This is a report of the current experience in orthopedics during the COVID-19 pandemic at the Department of Orthopedics of the University of Padova, Veneto, Italy. Our Orthopedic Department is part of a huge hospital in Padova that includes about 1800 beds, collected in two areas: one university hospital of over 1500 beds and another smaller hospital of about 290 beds, called Sant’Antonio Hospital.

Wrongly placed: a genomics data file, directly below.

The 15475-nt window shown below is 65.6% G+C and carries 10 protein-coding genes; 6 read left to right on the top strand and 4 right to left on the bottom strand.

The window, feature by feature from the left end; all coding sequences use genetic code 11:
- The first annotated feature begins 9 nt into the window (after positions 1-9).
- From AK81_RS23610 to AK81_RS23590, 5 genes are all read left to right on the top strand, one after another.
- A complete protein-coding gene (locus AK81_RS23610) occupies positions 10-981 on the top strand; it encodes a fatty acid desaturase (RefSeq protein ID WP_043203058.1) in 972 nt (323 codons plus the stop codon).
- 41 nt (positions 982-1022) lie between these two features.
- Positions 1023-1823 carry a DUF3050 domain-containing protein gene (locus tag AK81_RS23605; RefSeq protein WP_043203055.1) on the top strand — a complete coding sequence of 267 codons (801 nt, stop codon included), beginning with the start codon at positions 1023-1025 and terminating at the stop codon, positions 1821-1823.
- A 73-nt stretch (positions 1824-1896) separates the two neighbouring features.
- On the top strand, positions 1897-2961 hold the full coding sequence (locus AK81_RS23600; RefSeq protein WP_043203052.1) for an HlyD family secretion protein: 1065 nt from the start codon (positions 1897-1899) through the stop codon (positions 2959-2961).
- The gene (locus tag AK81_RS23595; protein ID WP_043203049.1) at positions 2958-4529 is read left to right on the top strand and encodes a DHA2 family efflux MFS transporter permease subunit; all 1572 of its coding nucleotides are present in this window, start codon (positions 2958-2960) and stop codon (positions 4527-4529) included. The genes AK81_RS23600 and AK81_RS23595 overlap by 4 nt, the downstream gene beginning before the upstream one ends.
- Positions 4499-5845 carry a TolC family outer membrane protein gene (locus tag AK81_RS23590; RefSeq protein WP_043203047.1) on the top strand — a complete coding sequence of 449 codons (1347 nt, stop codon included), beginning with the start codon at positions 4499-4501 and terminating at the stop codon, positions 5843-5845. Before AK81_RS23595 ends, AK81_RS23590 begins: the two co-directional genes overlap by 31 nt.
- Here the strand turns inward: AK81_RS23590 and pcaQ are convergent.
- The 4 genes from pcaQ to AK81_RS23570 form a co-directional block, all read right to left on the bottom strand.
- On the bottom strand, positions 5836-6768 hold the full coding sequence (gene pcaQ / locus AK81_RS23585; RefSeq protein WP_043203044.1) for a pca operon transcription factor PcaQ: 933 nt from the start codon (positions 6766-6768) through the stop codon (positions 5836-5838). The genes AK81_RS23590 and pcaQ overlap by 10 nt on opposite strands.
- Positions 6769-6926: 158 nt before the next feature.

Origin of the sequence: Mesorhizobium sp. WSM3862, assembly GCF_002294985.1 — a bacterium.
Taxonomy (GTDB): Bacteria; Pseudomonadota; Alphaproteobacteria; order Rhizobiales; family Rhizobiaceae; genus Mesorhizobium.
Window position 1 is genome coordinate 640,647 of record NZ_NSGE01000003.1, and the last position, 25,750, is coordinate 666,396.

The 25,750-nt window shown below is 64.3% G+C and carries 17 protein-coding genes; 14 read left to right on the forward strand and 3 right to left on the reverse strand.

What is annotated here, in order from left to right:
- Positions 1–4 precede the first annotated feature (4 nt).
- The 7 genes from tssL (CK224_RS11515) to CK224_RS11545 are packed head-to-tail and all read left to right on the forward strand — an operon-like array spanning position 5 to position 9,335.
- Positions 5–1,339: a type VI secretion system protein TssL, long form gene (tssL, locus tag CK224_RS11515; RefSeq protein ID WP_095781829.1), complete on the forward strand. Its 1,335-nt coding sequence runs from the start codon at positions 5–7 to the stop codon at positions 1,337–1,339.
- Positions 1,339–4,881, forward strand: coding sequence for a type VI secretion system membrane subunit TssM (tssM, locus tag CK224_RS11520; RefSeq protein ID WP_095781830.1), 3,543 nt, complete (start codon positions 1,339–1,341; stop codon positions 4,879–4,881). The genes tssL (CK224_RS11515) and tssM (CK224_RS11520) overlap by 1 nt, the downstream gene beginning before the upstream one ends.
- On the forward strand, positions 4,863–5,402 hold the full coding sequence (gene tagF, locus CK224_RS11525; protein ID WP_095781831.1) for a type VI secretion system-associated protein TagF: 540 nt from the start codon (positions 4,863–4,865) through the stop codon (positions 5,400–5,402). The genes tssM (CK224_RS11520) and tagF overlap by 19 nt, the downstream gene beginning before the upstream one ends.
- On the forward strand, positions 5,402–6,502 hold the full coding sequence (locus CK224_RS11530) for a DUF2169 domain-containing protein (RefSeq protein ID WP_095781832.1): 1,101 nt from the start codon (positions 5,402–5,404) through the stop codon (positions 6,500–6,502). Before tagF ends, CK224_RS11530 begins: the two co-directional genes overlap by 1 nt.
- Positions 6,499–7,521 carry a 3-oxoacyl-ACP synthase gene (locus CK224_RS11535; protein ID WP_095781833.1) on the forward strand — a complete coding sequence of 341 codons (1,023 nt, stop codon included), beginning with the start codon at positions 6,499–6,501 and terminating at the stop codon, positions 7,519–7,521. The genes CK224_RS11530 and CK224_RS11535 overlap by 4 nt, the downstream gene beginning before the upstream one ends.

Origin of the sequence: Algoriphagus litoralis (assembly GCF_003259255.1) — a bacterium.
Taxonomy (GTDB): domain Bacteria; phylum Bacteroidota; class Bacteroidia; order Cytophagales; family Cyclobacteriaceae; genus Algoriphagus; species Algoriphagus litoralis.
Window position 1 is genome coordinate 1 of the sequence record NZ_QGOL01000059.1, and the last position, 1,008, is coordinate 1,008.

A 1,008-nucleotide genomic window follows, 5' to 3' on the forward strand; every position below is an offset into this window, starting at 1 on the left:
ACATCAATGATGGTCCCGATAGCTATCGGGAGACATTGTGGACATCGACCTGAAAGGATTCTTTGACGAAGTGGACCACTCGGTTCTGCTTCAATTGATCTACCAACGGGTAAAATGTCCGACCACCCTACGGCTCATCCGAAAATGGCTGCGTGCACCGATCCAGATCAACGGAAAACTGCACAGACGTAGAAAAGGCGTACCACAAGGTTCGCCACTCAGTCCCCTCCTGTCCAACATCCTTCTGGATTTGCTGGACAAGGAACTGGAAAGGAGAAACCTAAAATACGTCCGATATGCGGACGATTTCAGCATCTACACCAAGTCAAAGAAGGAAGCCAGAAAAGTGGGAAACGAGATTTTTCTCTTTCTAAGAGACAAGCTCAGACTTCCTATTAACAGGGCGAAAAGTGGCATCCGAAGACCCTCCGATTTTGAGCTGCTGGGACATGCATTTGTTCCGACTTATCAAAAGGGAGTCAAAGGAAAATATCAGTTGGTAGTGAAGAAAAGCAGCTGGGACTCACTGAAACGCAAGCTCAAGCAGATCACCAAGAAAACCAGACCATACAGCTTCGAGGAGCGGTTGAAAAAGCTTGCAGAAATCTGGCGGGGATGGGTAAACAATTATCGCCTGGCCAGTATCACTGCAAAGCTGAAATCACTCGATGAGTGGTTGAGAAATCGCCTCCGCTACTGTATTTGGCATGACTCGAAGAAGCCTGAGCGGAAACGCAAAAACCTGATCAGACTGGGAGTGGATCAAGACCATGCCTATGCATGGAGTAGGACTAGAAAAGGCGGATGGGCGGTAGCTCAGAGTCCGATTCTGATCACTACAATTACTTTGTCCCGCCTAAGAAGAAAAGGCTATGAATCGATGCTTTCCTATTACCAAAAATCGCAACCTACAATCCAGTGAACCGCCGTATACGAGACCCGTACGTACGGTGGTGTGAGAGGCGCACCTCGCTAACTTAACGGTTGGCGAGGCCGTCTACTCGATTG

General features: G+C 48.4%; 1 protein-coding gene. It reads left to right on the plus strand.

Changes were done in the Orthopedic Department as well as in other departments of the university hospital by medical direction (D.D., one of our co-authors, our Medical Director) in order to minimize resources reallocating anesthesiologists, nurses, and medical assistants to dedicate to COVID-19 patients in new ICUs, semi-intensive units, and recovery units. Since the start, it was decided that Sant’Antonio Hospital is COVID free, whereas the university hospital could accept patients who were probably positive. Of course, areas were identified into the university hospital to be fully dedicated to COVID patients: these areas and these units were increasing over the times, according to the need. Also, the strategy involved a relevant increase in the number of beds of the intensive care unit (ICU): we used to have 44 beds, while 27 beds were added, so going to a total number of 71 beds available during COVID-19 pandemic. Also, part of the Cardiac Surgery Unit was adapted to become an ICU during the COVID-19 pandemic. Another crucial decision was to divide the emergency unit into two areas: one a COVID area for all suspected cases and another COVID-free area.